Friday, June 7, 2013

The Tall Man: Fractured Fairy Tales

I recognize that my definition of horror is much looser than most people's, and that's mostly a conscious decision on my part. I don't like the idea that the themes and imagery with which horror films play should be prescriptively confined to a genre, nor do I like the way that genre classification is used to marginalize and delegitimize films along class lines. Horror belongs to everyone and everything, as far as I'm concerned.

One example of how this can be problematic is the occasional dissonance between a film and how that film is presented. One recent example might be Cherry Tree Lane, which is a well-acted, nuanced, utterly unsparing chamber drama about class divides told through the story of a home invasion. It's quite good and I'd recommend checking it out. However, the advertising makes it look like some kind of slasher film, which it really, really isn't. 

The Tall Man is another example - it's billed basically as a monster movie, but it really, really isn't. If anything, it's a fable or fairy tale. One could be forgiven going into The Tall Man for thinking it's going to be a monster movie - the premise suggests it, and it's directed by Pascal Laugier, who directed the excellent (and utterly monstrous) Martyrs. And fables and fairy tales sometimes have monsters in them, but they're not really the point. The point is what the monsters have to say about the world in which they exist.

Julia Denning is the closest thing the town of Cold Rock has to a doctor. Which is to say that she's a nurse, her deceased husband was the town doctor, and Cold Rock is a dying mining town with little to offer the people who remain. As the movie opens, she's delivering a child into the world - it's a problematic pregnancy, the child might not make it. The mother is in her teens, almost a child herself, and she's been brought to Julia because the nearest hospital is too far away, and the girl's own mother doesn't want to attract too much attention to the child. In addition to deep poverty and a rapidly dwindling population, the town of Cold Rock has a secret: One in awhile, a mysterious figure known as The Tall Man kidnaps a child from the town and spirits them away, never to be seen again.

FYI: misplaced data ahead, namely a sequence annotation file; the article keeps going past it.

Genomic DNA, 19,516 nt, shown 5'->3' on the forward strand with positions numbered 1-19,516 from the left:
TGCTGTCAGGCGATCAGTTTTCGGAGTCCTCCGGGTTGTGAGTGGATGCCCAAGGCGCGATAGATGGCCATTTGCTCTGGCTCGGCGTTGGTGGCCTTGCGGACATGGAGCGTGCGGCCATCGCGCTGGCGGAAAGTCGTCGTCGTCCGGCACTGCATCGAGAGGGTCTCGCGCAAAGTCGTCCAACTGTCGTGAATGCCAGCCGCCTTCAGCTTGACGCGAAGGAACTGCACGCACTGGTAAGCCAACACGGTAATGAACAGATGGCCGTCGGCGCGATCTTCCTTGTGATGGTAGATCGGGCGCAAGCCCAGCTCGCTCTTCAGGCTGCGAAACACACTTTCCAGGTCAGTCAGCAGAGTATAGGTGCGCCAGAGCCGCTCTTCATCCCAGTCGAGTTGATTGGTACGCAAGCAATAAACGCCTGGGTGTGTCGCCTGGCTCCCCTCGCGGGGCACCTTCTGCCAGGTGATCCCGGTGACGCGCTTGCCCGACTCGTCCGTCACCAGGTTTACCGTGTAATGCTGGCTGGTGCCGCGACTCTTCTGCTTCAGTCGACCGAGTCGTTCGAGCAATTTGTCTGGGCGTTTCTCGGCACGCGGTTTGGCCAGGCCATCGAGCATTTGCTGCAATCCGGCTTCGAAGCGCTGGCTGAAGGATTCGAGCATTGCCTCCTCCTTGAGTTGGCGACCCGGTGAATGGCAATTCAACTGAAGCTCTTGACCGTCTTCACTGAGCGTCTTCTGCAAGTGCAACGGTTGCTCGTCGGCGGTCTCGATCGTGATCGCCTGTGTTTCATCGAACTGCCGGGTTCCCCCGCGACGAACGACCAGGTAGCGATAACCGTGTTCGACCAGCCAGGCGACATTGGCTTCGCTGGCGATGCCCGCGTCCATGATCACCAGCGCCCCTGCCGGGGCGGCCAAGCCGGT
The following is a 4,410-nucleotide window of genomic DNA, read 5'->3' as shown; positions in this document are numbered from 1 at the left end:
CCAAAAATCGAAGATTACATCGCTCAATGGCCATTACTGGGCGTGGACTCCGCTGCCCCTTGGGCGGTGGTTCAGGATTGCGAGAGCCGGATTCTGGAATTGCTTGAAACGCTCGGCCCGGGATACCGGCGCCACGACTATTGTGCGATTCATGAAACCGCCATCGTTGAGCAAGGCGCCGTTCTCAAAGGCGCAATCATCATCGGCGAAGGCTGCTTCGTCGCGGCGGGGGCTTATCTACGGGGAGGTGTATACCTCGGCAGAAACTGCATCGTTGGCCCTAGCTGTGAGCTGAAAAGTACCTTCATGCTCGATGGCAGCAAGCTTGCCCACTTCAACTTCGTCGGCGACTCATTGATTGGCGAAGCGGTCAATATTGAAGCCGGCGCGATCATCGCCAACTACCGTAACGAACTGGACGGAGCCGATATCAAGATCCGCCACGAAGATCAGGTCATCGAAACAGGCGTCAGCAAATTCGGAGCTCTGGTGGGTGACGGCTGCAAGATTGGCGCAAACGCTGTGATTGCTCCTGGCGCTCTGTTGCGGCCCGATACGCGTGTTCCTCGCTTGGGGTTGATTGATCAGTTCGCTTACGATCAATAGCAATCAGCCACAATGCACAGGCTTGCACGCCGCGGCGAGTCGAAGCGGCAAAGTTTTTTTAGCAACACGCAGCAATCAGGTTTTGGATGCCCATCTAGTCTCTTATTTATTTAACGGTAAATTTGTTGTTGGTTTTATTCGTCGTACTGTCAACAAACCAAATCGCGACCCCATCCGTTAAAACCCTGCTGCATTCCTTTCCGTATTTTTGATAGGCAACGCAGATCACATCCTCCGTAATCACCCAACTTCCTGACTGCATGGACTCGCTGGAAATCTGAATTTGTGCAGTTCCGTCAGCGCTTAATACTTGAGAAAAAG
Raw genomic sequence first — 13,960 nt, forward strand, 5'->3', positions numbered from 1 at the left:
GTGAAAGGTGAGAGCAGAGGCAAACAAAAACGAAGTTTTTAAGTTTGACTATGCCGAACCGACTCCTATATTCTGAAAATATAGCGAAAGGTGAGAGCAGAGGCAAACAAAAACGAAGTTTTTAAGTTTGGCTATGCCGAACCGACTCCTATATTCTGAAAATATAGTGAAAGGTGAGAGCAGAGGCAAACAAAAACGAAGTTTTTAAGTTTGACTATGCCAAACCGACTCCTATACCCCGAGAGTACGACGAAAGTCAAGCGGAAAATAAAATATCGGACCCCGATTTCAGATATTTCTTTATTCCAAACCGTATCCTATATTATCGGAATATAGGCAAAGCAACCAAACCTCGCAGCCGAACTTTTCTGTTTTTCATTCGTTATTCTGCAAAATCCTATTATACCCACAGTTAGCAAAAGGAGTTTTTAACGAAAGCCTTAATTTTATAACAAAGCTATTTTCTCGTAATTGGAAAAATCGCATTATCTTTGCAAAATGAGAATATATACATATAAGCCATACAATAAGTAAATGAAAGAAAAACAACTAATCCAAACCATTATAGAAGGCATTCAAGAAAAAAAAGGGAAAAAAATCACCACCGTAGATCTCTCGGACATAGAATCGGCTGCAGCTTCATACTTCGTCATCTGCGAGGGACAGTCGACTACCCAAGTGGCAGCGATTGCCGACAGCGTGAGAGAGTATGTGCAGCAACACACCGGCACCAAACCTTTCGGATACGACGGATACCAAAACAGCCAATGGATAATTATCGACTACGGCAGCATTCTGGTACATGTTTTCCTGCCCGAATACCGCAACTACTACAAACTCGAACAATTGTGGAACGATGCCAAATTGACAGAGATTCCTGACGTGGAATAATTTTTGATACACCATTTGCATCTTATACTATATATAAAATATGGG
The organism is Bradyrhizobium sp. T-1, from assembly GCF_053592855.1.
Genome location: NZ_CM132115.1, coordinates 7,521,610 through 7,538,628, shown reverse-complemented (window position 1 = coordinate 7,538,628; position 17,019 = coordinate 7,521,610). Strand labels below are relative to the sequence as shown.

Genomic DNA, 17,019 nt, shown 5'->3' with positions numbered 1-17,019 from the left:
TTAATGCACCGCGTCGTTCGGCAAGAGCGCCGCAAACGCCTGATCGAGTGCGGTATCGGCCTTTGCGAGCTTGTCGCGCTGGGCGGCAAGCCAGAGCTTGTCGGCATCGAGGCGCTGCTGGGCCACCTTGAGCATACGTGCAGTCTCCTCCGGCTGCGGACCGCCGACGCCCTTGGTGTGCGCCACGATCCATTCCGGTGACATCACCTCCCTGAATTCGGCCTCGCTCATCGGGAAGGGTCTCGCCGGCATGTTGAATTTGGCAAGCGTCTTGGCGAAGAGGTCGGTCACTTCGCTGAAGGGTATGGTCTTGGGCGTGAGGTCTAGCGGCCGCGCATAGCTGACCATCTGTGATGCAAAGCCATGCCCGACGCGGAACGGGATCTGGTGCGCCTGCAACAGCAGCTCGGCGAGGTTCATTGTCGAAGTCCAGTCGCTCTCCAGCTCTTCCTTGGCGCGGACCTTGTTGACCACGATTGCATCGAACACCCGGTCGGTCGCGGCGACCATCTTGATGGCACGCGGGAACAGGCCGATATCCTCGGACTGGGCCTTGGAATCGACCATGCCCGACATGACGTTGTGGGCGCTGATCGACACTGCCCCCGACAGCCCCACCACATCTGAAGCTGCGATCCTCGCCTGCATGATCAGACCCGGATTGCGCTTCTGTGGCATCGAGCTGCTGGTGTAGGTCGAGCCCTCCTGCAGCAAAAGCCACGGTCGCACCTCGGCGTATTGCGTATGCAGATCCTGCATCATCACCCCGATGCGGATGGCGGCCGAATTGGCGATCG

Not only are these people losing their way of life - their past and present - but they're losing their future as well. A pall of melancholy and dread hangs over the town like a toxic cloud. Julia is doing the best she can for these people - she genuinely cares about them and gets frustrated when they don't do the right thing, when they continue to make bad choices, to put their lives at risk. She has a child of her own and a friend who looks after him when she's gone. She's suffered loss of her own before, and she's trying to make it work in a town ruled by superstition and irrational beliefs, because these people have nobody else. 

And then, one night, The Tall Man comes and takes Julia's boy away from her.

What follows is a mad, headlong chase down one rabbit hole after another. The premise really is just the beginning, and the less you know about the story going into it, the better. That said, it isn't a monster movie, not in any conventional sense. It's beautifully shot - the decaying remains of a company town in the Pacific Northwest, grudgingly little sunlight pushing its way through the clouds, the warm golds of Julia's home, the shadows in the forest and the old mines, the cold, sterile light of hospitals and jails. Where these people are at any moment is telling us as much of a story as the events playing out before us, and those events tumble and spill and upend each other at every turn. As in Martyrs, Laugier does an excellent job here not just of communicating the pain and sadness with which these people live, but also forcing us to question our understanding of the world in which these people live over and over again. Nothing is what it seems, but everything is what it seems at the same time.

The Tall Man is a fable, a story about how and why things are the way they are, and how they should be. Julia's journey keeps her (and us) off-balance every step of the way, and though in the end we know what has happened and why, how we're supposed to feel about that is left hanging in the air, the last lines of the film a question, inviting us to ask ourselves what it is we've just witnessed.

Saturday, June 1, 2013

The Innkeepers - Spaces Between